Chapter 13 Bankruptcy Basics
As an experienced bankruptcy lawyer – including those who practice at The Law Offices of Ronald I. Chorches – can confirm, not every kind of bankruptcy is made available to everyone who may be interested in filing for bankruptcy relief. For example, not everybody is eligible to file for the two different kinds of personal bankruptcy that are generally made available to the American public. Chapter 7 bankruptcy is only offered to individuals and married couples filing jointly who meet certain income thresholds. As a result, if you make a relatively decent and steady living, you are likely ineligible to file for Chapter 7 bankruptcy relief.
Instead, you can potentially file for Chapter 13 bankruptcy relief. Chapter 13 bankruptcy relief is often referred to as “wage earners bankruptcy” or as “reorganization bankruptcy.” This opportunity will allow you to repay your debts in manageable installments over a three-to-five-year period. Filing for Chapter 13 bankruptcy isn’t the right opportunity for everybody who is seeking debt relief. However, depending upon your unique circumstances, this opportunity could potentially allow you to benefit from a fresh financial start.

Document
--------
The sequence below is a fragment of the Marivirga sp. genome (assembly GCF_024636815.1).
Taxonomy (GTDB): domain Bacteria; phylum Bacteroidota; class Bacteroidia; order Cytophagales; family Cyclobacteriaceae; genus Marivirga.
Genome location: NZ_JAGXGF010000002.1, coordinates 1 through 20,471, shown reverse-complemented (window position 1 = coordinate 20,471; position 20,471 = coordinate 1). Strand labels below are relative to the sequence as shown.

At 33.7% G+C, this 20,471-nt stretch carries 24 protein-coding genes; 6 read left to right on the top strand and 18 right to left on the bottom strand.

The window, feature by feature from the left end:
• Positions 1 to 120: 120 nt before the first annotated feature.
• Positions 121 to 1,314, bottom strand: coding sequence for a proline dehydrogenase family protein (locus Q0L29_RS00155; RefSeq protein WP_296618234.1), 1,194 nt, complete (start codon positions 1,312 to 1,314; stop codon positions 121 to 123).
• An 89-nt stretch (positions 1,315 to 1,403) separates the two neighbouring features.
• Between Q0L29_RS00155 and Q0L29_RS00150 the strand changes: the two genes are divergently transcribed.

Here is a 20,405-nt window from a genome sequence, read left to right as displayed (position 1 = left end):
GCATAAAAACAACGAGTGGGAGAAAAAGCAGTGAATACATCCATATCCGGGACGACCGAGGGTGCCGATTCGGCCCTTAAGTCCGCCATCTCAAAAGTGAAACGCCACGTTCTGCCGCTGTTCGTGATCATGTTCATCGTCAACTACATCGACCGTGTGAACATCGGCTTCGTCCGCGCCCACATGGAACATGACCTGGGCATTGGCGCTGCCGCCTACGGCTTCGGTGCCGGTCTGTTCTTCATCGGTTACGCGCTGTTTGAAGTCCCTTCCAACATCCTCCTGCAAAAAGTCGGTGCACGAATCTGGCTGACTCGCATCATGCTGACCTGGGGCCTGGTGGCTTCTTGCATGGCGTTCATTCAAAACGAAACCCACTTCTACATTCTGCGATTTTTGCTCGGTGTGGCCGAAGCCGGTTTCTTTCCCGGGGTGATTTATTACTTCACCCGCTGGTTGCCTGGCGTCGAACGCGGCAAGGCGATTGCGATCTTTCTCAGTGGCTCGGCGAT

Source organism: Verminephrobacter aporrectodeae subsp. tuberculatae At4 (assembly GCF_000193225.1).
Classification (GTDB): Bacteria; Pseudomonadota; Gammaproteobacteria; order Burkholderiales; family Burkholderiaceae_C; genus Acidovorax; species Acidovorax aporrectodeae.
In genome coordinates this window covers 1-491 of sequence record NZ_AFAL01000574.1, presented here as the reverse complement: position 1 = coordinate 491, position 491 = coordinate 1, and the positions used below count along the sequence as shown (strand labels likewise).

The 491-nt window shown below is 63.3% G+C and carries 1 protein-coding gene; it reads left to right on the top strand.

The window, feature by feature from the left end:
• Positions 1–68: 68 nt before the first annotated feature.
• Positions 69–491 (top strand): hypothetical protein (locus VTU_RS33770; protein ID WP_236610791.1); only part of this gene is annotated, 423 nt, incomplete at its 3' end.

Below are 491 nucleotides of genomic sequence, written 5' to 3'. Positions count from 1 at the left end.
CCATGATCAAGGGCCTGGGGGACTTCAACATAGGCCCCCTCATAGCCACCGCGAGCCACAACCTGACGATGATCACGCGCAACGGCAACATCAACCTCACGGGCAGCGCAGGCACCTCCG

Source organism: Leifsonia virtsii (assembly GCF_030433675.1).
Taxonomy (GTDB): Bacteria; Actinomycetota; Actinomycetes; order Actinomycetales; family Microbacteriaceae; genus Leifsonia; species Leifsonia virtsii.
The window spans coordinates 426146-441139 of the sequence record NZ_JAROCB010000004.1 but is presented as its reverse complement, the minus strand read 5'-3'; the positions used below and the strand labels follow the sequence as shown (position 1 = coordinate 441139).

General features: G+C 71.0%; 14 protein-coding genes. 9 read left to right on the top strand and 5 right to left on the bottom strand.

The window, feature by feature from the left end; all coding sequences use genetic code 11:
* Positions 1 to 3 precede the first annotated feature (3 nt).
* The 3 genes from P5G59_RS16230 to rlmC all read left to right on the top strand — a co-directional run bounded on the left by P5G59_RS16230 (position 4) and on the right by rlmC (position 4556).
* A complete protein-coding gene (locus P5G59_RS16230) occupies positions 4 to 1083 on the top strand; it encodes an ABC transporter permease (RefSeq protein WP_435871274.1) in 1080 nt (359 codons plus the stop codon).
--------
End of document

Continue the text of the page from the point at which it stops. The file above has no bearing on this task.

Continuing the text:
Benefitting From the Automatic Stay
Immediately upon filing for Chapter 13 bankruptcy, you will benefit from legal protection known as the automatic stay. The automatic stay will prevent creditors from engaging in almost all kinds of collection actions against you while your bankruptcy case remains active. Many homeowners who are seeking to avoid foreclosure while they catch up on their outstanding payments benefit from the automatic stay to a particularly significant degree. Note that you must remain current on your bankruptcy repayment plan in order to continue benefiting from the automatic stay over time.
Constructing Your Bankruptcy Plan
When filing for Chapter 13 bankruptcy, you and your attorney will work together to construct a repayment plan that is manageable for you and reorganizes your debt appropriately. Then, once your repayment plan is accepted by your creditors and by the court, you will make monthly installment payments per the terms of your agreement and in accordance with your income as it may evolve over this period.
While it is true that filing for bankruptcy will cause your credit score to dip temporarily, it is important to understand that by paying your debt down in a reliable way over the next three to five years, your credit score should rise slowly but steadily and allow you to create a fresh financial start for yourself in the process.